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School of Sport, Exercise and Rehabilitation Sciences

University of Birmingham

Edgbaston, Birmingham, B15 2TT

UK

  • SPRINT project

Delivery Guide for the Mental Skills Training Toolkit

Have you checked out our fantastic Mental Skills Training Toolkit Delivery Guide, yet?


This is a practical, user-friendly and FREE resource to accompany our recently launched Mental Skills Training Toolkit in collaboration with housing charity St Basils. After we launched the toolkit at an event last November, we took on board feedback from those who had attended.

People told us they would really benefit from an additional resource to allow them to feel more confident and prepared when using the toolkit with young people. We found that people delivering the toolkit were curious to find out a bit more about the psychological theory behind the work we do.


So, what does the guide do?


Benefits of the guide

It provides support and guidance on how best to deliver the toolkit content according to best practice, informed by 6+ years of evidence from evaluating the MST4LifeTM programme. This is our way of empowering service staff to implement strengths-based practice in a psychologically informed way.


Strengths-based approach

In MST4LifeTM, we always take a strengths-based approach. This means that we focus more on the existing skills and strengths that young people have, with the aim of raising awareness and developing them further. In contrast, a deficit-based approach is more focused on ameliorating weaknesses and rectifying problems.


The delivery guide is packed full of useful tips and recommendations for recognising and developing mental skills in young people, such as:


  • Problem-free talk: Focussing conversations on solutions and strengths, rather than problems

  • Reframing: Restating a problem or something negative in more positive terms, to encourage young people to change the way they think about, feel about and respond to their problems




The types of psychological theory that underpin our strengths-based research include:


  • Self-Determination Theory (SDT): This is a motivational theory that views motivation as coming from within yourself as opposed to from an external source. When we make choices in life, we do so because we have control over our decisions. We all have basic psychological needs and the in-built drive to meet these needs. For more information click here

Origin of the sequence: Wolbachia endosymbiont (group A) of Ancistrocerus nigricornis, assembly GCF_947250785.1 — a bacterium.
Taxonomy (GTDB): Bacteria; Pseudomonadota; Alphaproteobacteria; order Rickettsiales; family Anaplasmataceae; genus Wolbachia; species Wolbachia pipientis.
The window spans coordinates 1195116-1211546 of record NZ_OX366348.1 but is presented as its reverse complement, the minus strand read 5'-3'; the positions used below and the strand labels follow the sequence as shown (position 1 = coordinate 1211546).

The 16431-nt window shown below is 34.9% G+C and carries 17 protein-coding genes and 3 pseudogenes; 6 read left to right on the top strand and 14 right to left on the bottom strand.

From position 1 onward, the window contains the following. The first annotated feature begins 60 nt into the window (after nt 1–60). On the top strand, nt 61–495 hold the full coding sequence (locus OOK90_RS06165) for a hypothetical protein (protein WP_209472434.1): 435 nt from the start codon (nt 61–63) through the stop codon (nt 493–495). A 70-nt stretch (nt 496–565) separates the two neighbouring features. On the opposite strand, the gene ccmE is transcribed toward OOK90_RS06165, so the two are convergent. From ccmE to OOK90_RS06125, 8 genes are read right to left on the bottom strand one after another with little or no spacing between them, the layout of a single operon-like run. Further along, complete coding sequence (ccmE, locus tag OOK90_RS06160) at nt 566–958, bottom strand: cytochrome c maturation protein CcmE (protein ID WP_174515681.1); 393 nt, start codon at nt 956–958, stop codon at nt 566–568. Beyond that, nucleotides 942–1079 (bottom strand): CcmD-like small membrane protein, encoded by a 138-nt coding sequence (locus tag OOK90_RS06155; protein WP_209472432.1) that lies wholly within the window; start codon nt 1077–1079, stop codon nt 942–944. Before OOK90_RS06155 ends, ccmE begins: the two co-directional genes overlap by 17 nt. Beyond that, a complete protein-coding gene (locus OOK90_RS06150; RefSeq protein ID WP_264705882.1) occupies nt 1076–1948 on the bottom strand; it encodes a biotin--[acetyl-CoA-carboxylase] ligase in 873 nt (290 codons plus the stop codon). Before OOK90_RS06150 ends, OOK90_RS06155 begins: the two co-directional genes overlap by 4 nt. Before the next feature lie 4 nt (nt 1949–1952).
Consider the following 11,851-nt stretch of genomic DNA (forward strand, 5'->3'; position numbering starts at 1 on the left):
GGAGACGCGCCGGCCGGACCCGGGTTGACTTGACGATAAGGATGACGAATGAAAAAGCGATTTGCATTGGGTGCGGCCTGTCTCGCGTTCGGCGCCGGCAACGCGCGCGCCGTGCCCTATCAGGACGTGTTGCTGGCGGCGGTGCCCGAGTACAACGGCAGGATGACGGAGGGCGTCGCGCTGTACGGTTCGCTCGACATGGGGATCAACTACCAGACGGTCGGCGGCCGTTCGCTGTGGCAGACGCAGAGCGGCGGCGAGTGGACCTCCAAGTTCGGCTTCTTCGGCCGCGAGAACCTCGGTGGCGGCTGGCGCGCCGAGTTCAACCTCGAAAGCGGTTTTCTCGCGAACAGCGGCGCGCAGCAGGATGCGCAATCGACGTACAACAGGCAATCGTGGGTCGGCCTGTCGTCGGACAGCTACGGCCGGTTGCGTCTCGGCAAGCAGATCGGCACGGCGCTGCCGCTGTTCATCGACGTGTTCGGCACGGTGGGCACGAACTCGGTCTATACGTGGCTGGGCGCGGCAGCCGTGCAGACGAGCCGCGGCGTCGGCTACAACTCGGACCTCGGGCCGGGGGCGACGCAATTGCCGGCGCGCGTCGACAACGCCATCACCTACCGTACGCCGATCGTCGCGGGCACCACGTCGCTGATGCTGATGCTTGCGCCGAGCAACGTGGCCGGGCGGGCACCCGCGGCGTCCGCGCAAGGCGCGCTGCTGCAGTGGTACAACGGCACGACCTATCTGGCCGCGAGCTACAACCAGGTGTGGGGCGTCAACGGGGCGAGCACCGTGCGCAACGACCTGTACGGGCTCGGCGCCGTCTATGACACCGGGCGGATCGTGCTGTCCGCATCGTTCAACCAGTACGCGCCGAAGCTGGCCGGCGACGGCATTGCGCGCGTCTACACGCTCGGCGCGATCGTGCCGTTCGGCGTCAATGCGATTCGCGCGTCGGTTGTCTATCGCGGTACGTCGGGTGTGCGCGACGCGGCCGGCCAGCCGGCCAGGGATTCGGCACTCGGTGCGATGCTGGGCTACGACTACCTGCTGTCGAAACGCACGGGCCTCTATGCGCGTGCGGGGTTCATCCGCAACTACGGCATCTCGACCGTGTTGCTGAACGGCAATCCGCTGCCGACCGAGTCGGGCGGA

• Solution-Focused Brief Therapy (SFBT): This is a therapeutic approach used to help people to set and work towards achieving goals. It involves focussing on a person’s current circumstances and plans for the future, rather than focussing on the past. For more information click here

  • Psychologically Informed Environments (PIE): This involves a whole organisational approach to take into consideration the psychological and emotional needs of people, for example those who are using a service. By creating a PIE, you are structuring your service around the people at the heart of what you do. For more information click here



So let's look at some of these in more detail.



PIEs

When working with young people, we know that it’s really important to create PIEs.


By taking a PIE approach, we recognise that the way you interact with and relate to young people can have a big effect. Being aware of PIEs means staff using the toolkit are more likely to understand the impact that their behaviours, words and body language can have on young people.


To give you an example, we carried out a case study of the MST4LifeTM programme, which describes creating a PIE. You can read it by clicking here.


It’s important to know how to build rapport with young people and to be friendly and inclusive. These things matter, as they help young people to feel emotionally and physically safe. For those who have experienced homelessness or some sort of trauma, making sure their basic psychological needs are met is key.


Self-determination theory: basic psychological needs

When we interact with young people in a psychologically informed way, what we are doing is making sure that their basic psychological needs are met. Basic psychological needs are derived from self-determination theory.


These are:


  • Autonomy: To encourage young people to engage with the MST4LifeTM programme, it’s important to nurture a sense of independence and to show the importance of self-development. Creating a sense of ownership over personal development helps to build resilience. This is explored in our Mental Skills Training Toolkit in the SMART Goal Setting tool

  • Competence: If we feel we are competent and we challenge negative beliefs about ourselves, this gives us more self-belief. We know that the more we believe in ourselves, the more likely we are to stick at something, even when the going gets tough. The Strengths Profile tool from our toolkit explores this

  • Relatedness: We can make sure this is in place by building rapport with young people. The benefit of having good rapport is that young people are more likely to engage with more formal types of support if they feel they get on with staff and that staff understand them. This is explored in the Dream Team tool of our toolkit


By ensuring basic psychological needs are met, we are making sure that the way we interact with young people has positive effects on their well-being. This is an important psychological indicator of a person’s mental and physical health and can tell us how resilient that person is in the face of adversity.



You can find out more by downloading our mental skills training toolkit and delivery guide and viewing our resources.


What are your favourite psychologically informed ways of working with young people? We’d love to hear them in the comments section, or on Twitter using #MSTtoolkit #MST4Life

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